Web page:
It is obvious now that the Bush brothers manipulated the 2000 result. If the 2004 election were stolen as well, and we’ve essentially been under a coup d’etat for almost six years, the implications are just too enormous to deal with.
Maybe it would be different if the Bush Administration were a raging success. But it hasn’t been. It has been a miserable failure, on every level. It seems at times as though the President were maliciously trying to destroy this country and what it stands for.
That’s how liberals view it.
And if he never was elected, never ever chosen in a free election, what does that say about our vaunted 200 year old system? What does that say of our prospects as a people in 2006 and beyond? What does it say to the world?
What it says is that America can never be trusted again, not even by Americans. It means American elections will always be subject to questioning. It means the destruction of the dream of America, of American exceptionalism.
Too frightening to contemplate. Better to ignore it.
Of course, to those who understand The Long View, it’s not hard to see at all.
Remember that the genesis of the Nixon Thesis is that the 1960 election of Robert F. Kennedy Jr.’s uncle, John Kennedy, was stolen. The Thesis holds it was stolen by Mayor Daley in Illinois, by Lyndon Johnson’s pals in Texas.
To those who follow the Thesis, this excused whatever Nixon did later. It also excused anything his acolytes did — among them Dick Cheney, Donald Rumsfeld, and George H.W. Bush.
And the Thesis learned the wrong lesson from Watergate as well. The lesson they learned was don’t surrender anything. Don’t give in on anything. Ever.
This is built into our political DNA, the idea that victory goes only to the most ruthless, and that the other side is doing it all too, only worse. The idea that, at its heart, American politics and American democracy are a charade hiding bare-knuckle tactics.
This is why the Thesis went after Clinton so hard. He couldn’t beat us — he must have cheated. According to the Thesis, even Carter’s election is suspect. It was because Ford pardoned Nixon, because Ford showed weakness.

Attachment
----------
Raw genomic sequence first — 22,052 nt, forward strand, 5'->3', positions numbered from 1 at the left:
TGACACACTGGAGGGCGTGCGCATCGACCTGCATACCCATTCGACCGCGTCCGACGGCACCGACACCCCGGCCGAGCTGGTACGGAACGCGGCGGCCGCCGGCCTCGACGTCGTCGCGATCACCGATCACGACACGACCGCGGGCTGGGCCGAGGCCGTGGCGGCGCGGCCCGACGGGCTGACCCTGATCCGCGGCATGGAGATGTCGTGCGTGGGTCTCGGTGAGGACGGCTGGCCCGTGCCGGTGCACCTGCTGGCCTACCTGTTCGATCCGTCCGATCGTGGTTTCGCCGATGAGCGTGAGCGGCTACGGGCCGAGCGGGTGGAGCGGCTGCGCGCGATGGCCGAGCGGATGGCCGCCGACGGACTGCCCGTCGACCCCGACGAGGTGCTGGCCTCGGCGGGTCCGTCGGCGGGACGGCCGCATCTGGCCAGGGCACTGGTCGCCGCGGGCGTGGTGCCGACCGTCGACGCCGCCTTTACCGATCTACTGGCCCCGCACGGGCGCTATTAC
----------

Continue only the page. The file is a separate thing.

Thus, the idea that the 2000 and 2004 elections might have been stolen is not too far-fetched. Any Democrat must admit that, at minimum, both were fairly close.
And this is the biggest mistake the Thesis makes. I think these people believe that if close elections can be stolen, then any election can be stolen.
That’s just not so.
At some point (and polls indicate we are at or near that point now) you can’t steal an election and get away with it. It takes an enormous conspiracy to steal an election, a conspiracy born in this case of a fiercely-believed Thesis, and when your support starts cutting into your base — when those who believed in you turn away — then the chances you’ll be stopped increase exponentially.
And if you do steal a landslide loss, revolution will result. If the vast majority of Americans truly believed they were living in a dictatorship, a second Civil War would be well and truly underway. Think it’s hard to hold Baghdad? Try holding America. Can’t be done. Not against our will. And if you’re taken out in a revolution, you and everyone who believed in you will be killed, either along the way or in the aftermath.
I think that when this Thesis is stopped, when we finally get a chance to investigate everything that has happened in America and to America in this decade, well, I don’t think there will ever be a George W. Bush Library. If these elections were stolen, and if half of what is charged is true, the only library Bush will ever see will be in Leavenworth, or The Hague.
This is a fate too monstrous for the major media to contemplate. Because if it were all true, they would be complicit. The blood would be on the hands of every reporter who turned away, who ignored the evidence, who was just too scared to go on, or who actively participated.
There would, in other words, be real hell to pay.
The press dare not even think that.
So the thought is ignored. So is the story.